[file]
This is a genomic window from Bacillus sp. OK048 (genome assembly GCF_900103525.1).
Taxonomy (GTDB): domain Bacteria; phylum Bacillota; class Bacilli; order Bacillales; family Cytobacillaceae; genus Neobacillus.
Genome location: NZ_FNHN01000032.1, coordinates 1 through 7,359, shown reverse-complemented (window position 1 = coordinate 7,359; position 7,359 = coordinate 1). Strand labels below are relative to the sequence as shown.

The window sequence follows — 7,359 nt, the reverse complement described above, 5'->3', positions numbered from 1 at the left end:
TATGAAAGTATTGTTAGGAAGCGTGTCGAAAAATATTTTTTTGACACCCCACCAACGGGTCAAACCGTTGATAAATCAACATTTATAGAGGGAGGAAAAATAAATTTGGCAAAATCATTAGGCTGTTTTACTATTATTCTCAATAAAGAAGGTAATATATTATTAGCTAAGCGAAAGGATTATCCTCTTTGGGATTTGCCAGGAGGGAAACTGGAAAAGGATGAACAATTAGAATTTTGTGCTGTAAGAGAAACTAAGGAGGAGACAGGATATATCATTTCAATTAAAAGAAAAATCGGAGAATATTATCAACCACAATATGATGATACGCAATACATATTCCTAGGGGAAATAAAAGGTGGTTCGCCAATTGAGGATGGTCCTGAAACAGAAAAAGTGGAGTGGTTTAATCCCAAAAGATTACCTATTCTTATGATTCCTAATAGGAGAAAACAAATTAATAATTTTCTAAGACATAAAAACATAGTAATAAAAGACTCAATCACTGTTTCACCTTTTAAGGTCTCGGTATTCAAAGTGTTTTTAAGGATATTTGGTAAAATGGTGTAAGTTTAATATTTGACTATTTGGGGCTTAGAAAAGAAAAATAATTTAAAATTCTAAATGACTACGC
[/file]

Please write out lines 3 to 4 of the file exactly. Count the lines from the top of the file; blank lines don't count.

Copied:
Genome location: NZ_FNHN01000032.1, coordinates 1 through 7,359, shown reverse-complemented (window position 1 = coordinate 7,359; position 7,359 = coordinate 1). Strand labels below are relative to the sequence as shown.

The window sequence follows — 7,359 nt, the reverse complement described above, 5'->3', positions numbered from 1 at the left end: